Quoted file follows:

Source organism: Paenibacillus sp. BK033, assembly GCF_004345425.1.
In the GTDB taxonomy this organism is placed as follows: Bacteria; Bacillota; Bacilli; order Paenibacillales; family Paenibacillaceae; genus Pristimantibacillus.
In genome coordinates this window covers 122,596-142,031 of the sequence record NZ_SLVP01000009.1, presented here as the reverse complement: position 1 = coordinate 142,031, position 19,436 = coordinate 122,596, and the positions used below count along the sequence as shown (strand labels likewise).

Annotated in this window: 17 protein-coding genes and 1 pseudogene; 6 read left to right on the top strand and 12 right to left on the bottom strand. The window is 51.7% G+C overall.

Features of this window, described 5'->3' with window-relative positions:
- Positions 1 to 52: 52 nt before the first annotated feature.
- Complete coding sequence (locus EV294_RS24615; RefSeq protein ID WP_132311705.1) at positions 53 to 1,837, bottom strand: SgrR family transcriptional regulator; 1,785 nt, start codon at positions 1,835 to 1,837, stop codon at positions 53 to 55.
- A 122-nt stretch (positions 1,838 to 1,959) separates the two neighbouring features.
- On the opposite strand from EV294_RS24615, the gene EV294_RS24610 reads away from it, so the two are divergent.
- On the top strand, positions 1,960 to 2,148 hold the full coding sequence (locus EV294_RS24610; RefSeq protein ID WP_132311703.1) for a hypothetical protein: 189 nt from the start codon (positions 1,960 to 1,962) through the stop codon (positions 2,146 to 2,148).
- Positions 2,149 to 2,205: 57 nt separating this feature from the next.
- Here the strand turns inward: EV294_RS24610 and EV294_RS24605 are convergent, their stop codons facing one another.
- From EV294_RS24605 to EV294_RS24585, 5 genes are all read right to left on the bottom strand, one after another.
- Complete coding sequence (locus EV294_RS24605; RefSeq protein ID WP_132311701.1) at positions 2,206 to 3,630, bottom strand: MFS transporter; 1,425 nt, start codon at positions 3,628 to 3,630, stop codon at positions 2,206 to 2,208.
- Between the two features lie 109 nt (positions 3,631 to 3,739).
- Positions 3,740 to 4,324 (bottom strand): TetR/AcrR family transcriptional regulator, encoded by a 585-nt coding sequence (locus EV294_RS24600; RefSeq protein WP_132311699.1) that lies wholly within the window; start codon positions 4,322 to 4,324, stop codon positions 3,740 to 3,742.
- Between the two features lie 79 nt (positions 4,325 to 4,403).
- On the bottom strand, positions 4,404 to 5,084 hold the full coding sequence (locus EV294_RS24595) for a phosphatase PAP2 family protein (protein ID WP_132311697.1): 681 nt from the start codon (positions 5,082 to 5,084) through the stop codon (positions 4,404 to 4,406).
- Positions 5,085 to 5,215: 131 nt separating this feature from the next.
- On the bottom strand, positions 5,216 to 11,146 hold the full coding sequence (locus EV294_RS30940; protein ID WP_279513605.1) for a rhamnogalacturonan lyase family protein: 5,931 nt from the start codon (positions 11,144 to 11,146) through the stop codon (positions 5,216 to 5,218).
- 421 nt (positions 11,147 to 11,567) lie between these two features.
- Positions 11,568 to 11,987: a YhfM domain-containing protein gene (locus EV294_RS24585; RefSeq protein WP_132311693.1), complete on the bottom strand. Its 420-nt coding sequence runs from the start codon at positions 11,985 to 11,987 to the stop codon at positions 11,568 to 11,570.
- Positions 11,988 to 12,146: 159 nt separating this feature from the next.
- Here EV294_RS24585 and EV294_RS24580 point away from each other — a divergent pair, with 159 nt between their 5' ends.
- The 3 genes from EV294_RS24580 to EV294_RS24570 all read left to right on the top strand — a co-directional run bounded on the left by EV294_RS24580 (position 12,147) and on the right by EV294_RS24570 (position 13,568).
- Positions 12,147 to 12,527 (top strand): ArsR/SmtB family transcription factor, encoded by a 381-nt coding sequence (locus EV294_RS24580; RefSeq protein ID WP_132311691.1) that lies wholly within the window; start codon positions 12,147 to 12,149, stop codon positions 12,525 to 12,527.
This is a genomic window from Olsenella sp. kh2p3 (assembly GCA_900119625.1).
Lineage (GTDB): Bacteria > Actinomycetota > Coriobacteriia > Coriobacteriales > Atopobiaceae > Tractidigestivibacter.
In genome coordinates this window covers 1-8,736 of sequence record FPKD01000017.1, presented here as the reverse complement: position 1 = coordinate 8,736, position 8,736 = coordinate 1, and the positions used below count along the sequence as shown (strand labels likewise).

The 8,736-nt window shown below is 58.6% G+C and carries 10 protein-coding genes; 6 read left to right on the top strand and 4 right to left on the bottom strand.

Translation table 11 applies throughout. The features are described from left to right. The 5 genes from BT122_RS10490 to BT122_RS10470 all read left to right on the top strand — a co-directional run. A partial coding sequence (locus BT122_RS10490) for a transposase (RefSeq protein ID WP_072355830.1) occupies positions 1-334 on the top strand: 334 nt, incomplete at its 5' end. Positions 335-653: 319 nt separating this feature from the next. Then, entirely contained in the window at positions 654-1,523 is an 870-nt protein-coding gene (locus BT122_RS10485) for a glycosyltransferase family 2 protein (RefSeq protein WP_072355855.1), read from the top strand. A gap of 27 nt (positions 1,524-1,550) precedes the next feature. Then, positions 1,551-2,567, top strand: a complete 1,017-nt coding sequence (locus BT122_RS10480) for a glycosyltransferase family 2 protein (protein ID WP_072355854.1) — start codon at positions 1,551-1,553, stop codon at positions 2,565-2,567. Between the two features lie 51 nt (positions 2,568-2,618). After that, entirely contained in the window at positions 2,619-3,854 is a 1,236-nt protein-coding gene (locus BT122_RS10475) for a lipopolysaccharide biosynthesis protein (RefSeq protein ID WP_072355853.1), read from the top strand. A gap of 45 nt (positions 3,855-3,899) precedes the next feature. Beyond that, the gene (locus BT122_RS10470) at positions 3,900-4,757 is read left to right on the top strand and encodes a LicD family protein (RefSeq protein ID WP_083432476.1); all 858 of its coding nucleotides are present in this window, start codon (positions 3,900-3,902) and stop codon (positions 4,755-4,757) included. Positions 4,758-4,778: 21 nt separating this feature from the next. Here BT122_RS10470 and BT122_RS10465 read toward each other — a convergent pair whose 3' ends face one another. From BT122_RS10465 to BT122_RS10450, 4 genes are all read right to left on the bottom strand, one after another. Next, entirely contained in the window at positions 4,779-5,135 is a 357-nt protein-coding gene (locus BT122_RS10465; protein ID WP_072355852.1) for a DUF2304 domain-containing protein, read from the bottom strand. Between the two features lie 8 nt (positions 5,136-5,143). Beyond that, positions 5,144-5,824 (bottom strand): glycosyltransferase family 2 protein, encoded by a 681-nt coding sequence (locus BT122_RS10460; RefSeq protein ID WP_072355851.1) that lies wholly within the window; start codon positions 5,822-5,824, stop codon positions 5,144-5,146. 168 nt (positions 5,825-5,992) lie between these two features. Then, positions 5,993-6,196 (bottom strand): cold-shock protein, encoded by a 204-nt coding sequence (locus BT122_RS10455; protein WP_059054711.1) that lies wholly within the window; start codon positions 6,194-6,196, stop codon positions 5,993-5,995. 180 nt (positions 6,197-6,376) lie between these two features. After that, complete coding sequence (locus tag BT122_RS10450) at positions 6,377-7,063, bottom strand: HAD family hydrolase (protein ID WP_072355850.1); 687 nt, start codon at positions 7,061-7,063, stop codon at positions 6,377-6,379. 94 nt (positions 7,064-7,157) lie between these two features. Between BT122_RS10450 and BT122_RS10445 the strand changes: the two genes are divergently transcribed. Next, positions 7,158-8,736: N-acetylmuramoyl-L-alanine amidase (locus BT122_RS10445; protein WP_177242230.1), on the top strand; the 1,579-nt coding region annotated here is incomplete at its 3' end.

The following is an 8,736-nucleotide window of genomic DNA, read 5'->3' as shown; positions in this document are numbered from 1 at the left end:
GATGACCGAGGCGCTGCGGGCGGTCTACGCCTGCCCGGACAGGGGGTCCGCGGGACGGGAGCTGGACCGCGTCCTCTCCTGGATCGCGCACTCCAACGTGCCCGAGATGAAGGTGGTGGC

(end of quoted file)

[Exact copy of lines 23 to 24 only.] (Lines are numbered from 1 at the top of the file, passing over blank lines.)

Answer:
- Positions 11,988 to 12,146: 159 nt separating this feature from the next.
- Here EV294_RS24585 and EV294_RS24580 point away from each other — a divergent pair, with 159 nt between their 5' ends.